Twitter Shops Upgrades
To streamline its e-commerce experience, Twitter’s making massive changes to how it presents shopping on its platform.
This is being done through a virtual storefront that will replace the previous shop model that featured a spinning carousel of products. This update will allow businesses to advertise up to fifty products at a time through dedicated pages with unique URL addresses. If a user wishes to buy something, they will be redirected to an external website once they click on a product.
Currently, this feature is only rolling out for select businesses on iOS, but Twitter intends to expand this feature to Android users in the near future.
Through another leak by Alessandro Paluzzi, I’ve learnt that Twitter’s finally developing the ability to mix content in a single tweet. In this long-awaited update, users will be able to simultaneously post a photo with a video, a GIF with a photo, two videos, etc.
However, information about this update is scarce with no direct comments from Twitter. I don’t know if or when this feature will reach the app, and if it does I don’t know if it will be exclusively for Twitter Blue users or for everyone.
Protect your Safety
On April 7, Twitter announced a feature allowing users to ‘unmention’ themselves in tweets, which is being tested in a “small but global” trial. This feature will allow users to remove themselves from conversations they no longer wish to participate in.
To access the ‘unmention’ feature, user can select the prompt “get you out of this conversation” from the triple dot icon next to a reply. When that’s done, their Twitter handle will turn gray in the conversation, indicating that they’re no longer receiving notifications about its updates.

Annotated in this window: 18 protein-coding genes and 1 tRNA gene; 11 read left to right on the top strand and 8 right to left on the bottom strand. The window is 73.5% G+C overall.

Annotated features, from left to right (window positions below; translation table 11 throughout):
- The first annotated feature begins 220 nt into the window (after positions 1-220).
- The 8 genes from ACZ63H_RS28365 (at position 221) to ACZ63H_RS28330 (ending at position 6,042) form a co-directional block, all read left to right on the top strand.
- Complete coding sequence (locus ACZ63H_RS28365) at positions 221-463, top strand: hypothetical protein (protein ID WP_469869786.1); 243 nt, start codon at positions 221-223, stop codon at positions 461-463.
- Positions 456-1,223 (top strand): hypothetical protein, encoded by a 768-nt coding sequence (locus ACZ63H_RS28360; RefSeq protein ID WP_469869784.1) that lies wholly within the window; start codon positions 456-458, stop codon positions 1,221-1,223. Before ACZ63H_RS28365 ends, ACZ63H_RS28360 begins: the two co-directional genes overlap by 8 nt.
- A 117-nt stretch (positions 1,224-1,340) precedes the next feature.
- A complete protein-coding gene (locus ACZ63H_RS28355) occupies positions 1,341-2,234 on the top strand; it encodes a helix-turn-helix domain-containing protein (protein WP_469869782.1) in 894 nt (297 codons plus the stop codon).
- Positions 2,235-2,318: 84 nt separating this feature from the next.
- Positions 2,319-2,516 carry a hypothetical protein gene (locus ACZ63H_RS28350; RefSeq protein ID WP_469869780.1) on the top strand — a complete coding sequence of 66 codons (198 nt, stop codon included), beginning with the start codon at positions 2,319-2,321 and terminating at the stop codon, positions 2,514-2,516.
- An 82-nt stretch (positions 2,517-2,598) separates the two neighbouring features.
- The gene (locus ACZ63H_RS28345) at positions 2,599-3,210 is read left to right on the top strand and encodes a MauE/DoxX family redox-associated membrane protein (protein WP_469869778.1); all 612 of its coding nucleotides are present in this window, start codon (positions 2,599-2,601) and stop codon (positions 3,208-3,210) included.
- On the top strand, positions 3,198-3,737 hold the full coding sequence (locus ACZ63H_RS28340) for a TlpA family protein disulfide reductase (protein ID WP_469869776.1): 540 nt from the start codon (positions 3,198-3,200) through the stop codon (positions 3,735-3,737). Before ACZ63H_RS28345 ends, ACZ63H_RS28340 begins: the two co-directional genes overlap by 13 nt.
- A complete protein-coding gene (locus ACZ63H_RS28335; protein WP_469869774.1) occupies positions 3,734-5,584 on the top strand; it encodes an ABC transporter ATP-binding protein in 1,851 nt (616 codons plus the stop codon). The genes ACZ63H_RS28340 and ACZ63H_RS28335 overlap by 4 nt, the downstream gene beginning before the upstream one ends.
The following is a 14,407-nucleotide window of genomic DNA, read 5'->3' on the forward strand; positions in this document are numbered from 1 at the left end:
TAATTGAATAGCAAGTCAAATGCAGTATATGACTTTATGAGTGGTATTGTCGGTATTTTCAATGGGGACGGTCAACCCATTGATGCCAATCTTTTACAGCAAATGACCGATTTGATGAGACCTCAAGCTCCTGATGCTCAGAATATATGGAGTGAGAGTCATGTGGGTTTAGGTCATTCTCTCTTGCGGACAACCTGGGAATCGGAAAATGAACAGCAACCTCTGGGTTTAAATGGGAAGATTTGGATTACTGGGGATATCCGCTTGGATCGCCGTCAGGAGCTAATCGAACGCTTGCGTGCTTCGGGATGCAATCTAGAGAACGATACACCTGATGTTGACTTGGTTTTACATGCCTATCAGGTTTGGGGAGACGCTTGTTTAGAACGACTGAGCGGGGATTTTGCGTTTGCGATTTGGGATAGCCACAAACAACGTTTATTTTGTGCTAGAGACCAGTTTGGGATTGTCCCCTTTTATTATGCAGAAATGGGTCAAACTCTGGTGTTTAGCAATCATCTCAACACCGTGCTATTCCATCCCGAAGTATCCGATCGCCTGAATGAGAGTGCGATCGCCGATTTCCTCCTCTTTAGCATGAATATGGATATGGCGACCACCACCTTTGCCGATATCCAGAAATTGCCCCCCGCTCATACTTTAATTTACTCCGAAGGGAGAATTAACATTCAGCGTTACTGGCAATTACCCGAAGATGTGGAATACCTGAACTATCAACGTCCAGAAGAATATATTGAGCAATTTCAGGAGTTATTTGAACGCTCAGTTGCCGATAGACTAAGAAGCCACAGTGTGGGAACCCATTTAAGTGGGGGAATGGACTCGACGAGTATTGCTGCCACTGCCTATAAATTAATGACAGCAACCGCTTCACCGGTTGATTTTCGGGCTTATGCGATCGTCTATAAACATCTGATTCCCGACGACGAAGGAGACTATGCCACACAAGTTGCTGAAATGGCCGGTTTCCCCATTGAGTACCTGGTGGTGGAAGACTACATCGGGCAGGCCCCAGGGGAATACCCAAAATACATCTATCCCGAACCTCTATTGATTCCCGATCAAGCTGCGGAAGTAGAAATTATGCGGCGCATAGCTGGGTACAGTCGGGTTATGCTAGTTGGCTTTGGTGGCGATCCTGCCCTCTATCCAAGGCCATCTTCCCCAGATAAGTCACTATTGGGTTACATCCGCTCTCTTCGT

This feature is an extension of Twitter’s larger campaign to protect its users from abuse. Last September, Twitter released an algorithmic way to block harassers through an activatable Safety Mode. This active project has shown signs of success and received additional updates in February 2022.
Both changes show Twitter’s renewed interest in providing ways to shield its users from harassment, which is a welcome thing for a platform that’s loving referred to by its users as a “dumpster fire”.
People have been suggesting – and begging – for this update for over a decade at this point, and now, it’s finally arrived: the ability to edit tweets.
It appears that Twitter’s system for editing tweets will make them immutable. In other words, Twitter will create a new tweet once edited, but the previous versions of this tweet will be preserved.
Considering that this information was revealed through a leak, we’re unsure whether the edit history will be publicly viewable. We’ll let you know more about it once we’ve gathered more information about the plans for this release and how the edit system functions.
Ad Placement in Tweet Replies Proves Successful
Since last October, Twitter’s been experimenting with placing ads for applications in the reply section, as the first reply to a Tweet on iOS and Android. While it seems annoyingly spammy, early results indicate the success of this feature with apps that use this advertising feature receive increased impressions, increased attributed installs, and decreased cost per install. So, love it or hate it, this ad placement’s here to stay.
I know it’s a lot of news to absorb but hopefully this round up gives you a good idea of what’s going on at Twitter. The biggest thing everyone’s focusing on is the Elon Musk deal and since it’s a saga that doesn’t seem to be ending anytime soon, I’ll keep you updated as more news comes out.